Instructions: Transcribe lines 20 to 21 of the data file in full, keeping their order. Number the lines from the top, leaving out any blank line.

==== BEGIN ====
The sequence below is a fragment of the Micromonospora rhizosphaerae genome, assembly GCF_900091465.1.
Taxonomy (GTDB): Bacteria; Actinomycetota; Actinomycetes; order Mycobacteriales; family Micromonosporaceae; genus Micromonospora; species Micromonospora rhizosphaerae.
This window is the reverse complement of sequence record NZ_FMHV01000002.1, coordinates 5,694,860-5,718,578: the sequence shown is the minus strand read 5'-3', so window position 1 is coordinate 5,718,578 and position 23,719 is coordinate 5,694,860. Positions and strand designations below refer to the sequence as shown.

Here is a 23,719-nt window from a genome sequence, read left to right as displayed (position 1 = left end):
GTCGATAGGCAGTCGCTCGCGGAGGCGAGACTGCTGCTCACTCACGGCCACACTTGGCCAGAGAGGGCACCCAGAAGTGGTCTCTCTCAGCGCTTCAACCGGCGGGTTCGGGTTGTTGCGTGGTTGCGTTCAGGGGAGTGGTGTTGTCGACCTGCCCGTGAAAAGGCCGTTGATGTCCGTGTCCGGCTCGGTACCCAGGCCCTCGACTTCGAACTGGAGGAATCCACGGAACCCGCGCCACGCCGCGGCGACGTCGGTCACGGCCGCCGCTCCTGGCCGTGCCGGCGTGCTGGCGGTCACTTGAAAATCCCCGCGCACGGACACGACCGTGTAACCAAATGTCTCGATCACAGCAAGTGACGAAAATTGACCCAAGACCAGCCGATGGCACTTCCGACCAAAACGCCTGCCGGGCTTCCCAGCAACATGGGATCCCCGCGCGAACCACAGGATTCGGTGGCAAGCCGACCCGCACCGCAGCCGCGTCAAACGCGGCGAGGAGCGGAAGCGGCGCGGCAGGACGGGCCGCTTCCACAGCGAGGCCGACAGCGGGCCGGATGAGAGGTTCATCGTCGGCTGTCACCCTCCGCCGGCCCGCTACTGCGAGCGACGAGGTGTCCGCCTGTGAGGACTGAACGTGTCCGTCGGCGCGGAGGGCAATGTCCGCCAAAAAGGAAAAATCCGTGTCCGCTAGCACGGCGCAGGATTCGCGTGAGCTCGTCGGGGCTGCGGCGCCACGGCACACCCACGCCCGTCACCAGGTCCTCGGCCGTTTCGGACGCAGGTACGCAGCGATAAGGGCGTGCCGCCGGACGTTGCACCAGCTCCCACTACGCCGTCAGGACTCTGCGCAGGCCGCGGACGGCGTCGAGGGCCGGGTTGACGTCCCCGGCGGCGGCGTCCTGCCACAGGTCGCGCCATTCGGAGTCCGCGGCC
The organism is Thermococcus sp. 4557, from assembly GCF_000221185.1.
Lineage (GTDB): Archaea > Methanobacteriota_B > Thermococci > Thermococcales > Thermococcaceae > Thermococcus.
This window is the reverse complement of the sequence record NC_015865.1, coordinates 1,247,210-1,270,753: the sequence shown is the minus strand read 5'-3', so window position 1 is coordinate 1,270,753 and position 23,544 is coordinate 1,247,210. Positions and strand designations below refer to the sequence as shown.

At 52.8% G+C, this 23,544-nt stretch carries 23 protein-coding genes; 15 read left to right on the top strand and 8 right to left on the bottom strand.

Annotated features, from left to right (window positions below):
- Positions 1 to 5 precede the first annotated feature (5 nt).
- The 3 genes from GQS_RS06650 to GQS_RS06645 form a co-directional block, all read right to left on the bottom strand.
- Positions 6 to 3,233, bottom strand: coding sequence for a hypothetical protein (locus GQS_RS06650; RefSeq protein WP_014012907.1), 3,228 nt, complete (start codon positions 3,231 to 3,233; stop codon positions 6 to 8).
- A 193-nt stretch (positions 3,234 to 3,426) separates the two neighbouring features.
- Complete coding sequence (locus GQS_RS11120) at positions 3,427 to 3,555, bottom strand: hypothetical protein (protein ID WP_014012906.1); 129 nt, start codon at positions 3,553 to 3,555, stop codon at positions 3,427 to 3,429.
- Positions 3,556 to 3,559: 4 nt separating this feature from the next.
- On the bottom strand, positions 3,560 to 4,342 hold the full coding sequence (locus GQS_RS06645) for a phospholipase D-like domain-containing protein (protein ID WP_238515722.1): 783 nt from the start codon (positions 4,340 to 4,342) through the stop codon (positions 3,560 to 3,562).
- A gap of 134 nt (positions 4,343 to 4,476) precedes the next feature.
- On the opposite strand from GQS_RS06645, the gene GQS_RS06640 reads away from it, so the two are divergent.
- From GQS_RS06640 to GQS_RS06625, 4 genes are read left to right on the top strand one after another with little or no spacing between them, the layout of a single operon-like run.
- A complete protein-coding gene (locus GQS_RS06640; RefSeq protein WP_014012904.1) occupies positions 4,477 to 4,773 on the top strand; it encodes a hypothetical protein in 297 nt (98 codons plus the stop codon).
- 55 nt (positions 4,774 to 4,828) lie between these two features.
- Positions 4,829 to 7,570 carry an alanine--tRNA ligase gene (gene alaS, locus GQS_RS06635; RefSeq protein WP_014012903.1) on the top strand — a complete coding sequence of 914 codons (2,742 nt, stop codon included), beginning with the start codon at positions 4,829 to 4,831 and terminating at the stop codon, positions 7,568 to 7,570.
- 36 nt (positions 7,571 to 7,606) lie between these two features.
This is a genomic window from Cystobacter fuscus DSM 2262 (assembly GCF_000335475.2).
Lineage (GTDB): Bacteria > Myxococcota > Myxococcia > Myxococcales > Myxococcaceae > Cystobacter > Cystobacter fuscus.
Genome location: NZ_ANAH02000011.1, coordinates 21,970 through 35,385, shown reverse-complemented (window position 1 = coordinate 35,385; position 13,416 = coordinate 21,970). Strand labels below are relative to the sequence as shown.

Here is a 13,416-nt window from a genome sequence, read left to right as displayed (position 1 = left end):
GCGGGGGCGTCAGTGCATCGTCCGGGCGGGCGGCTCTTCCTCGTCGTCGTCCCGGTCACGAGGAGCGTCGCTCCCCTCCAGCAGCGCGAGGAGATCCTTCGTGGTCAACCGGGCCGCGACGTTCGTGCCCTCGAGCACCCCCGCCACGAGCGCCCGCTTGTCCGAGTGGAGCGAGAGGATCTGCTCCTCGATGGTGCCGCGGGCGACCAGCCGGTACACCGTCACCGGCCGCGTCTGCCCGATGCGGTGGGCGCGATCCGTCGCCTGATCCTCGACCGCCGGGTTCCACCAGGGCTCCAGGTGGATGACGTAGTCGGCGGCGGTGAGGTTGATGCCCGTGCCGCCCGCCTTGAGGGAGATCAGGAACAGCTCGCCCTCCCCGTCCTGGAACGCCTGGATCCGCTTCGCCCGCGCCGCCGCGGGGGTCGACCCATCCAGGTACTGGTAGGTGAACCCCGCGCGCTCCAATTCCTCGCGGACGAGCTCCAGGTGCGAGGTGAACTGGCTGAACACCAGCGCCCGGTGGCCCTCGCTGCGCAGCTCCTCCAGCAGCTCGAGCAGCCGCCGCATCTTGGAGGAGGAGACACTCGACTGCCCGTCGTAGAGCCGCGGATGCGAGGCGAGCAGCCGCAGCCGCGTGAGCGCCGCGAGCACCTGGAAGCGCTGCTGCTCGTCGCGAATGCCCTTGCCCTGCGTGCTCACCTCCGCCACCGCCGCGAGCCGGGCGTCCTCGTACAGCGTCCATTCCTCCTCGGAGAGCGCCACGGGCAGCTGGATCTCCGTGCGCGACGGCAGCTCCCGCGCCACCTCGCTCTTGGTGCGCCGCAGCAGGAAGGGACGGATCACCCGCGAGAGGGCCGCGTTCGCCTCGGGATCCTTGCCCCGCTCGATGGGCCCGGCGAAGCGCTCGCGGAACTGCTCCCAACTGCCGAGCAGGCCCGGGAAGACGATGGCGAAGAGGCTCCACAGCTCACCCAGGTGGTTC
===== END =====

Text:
- From GQS_RS06640 to GQS_RS06625, 4 genes are read left to right on the top strand one after another with little or no spacing between them, the layout of a single operon-like run.
- A complete protein-coding gene (locus GQS_RS06640; RefSeq protein WP_014012904.1) occupies positions 4,477 to 4,773 on the top strand; it encodes a hypothetical protein in 297 nt (98 codons plus the stop codon).